Dan, it's not Lexan -- Lexan is a brand of polycarbonate and Superlite doesn't use it. I know at some point Superlite switched to a superior hard-coated polycarbonate which is more scratch resistant. I'm not sure when they made that switch or if it would have any effect on yellowing.
Hi Guys, I cut even curved polycarbonate with 36-teeth-per-inch fine metal cutting blades in my saber saw. I use Bosch brand, which are available in packs of 4-5 from Lowes. The edges come out almost polished with no roughness or "heat boogers" (technical term). When you're done you just run your fingers along the edges and all is clean. The keys are: (1) the very fine tooth blade and (2) cover the foot of the saw with some tape and just glide the saw over the plastic without pressing down so as not to scratch or mar the plastic. Also, keep the protective film on to keep from scratching the plastic.
Also never use flathead screws/bolts. They cause hoop stress and will eventually crack the polycarbonate. Use a bolt that puts the material in compression like a pan head bolt. Drill oversized holes and use washers to distribute and cushion localized stress and compensate for expansion and contraction of the polycarbonate as the temperature changes.
Last but not least never ever ever ever use thread locker on the bolts. They are not compatible with polycarbonate and will eventually craze and crack the material.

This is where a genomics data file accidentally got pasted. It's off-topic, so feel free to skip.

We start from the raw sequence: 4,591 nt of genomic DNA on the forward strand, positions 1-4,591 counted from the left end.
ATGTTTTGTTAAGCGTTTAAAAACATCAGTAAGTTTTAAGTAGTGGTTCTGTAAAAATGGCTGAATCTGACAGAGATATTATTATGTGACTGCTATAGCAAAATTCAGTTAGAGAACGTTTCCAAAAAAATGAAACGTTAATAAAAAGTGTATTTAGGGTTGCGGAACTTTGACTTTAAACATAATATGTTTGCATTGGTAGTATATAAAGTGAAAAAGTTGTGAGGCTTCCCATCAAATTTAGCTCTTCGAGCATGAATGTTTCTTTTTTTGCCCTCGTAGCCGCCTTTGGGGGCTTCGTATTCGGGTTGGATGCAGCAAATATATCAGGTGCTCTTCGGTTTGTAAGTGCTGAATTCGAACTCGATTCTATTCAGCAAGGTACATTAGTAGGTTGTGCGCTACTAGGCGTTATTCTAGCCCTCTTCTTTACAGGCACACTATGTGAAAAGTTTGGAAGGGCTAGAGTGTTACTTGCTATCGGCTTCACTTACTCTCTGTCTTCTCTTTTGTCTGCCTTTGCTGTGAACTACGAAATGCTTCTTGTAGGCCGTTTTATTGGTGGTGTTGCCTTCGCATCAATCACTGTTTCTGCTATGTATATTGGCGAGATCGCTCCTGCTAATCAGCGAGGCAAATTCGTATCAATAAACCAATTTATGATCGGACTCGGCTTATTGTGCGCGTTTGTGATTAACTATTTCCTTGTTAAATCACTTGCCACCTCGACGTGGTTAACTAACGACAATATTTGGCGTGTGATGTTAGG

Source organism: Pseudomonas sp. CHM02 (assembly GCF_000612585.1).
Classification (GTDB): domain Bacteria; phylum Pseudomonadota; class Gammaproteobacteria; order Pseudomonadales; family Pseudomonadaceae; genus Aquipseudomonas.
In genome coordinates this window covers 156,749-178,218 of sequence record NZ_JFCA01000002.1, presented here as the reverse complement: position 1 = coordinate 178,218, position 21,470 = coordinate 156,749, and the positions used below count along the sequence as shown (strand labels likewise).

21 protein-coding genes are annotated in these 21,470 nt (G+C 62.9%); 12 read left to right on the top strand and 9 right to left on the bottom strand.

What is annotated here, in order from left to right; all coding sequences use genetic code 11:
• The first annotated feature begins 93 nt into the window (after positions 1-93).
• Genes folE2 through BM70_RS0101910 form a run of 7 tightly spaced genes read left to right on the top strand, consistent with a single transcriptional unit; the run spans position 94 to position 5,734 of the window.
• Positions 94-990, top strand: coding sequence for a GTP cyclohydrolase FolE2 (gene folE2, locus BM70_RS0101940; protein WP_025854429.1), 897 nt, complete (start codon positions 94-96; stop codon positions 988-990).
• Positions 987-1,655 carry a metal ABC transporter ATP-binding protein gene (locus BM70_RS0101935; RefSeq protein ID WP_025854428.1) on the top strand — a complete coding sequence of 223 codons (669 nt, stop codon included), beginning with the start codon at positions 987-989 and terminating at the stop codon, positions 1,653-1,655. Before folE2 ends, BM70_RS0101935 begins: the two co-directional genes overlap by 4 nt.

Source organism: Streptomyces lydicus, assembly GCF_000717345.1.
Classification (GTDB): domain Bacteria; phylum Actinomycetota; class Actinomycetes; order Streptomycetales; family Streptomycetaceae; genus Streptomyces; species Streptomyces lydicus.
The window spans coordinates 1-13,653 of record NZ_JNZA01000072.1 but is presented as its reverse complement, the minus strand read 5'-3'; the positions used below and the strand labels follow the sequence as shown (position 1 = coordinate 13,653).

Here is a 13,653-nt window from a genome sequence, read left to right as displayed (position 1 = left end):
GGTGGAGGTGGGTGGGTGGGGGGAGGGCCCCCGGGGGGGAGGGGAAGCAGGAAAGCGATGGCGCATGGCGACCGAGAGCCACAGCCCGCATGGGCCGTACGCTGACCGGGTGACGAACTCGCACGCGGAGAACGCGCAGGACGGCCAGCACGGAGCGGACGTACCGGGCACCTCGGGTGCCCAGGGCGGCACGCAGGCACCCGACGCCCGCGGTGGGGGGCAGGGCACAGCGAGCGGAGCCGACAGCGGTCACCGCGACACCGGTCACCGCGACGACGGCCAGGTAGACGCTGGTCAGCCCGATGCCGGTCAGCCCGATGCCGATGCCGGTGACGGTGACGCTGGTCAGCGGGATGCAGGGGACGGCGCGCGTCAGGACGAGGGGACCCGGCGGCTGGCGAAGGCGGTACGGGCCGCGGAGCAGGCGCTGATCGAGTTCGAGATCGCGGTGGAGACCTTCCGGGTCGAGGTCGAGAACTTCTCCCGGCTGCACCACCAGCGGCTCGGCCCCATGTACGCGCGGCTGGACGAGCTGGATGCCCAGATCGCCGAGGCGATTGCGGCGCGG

When making cuts always try to leave a radius (even a 0.020" radius is a big help) on all inside corners. polycarbonate is very notch sensitive and always use good support along the edges.
Hmm. I countersunk all my windows 8/32 in the rear clam, doors and windshield. I've not seen a single crack in any of them in 14k miles. I think the trick is Fran recommended using black nylon screws. A huge amount of give. My last track event we ran counterclockwise on Eagles Canyon. The front was getting airbourne on bad pavement in turn 8 for four sessions x 8-10 laps. Still no cracks... no yellowing either since 2009.
Has anyone ever tried using standard windshield butyl glue to set the Windows? It's flexible, water tight, and if you ever remove the "lexan" it should come off with a standard windshield removal tool.
Just a thought - If you're planning to do any open track events, many of the organizations require the windows to be rolled down so you can waive people by. On an SLC that means either removing the windows or having a hole in the window to stick your arm through. Windows held on with screws are easy to remove for the track.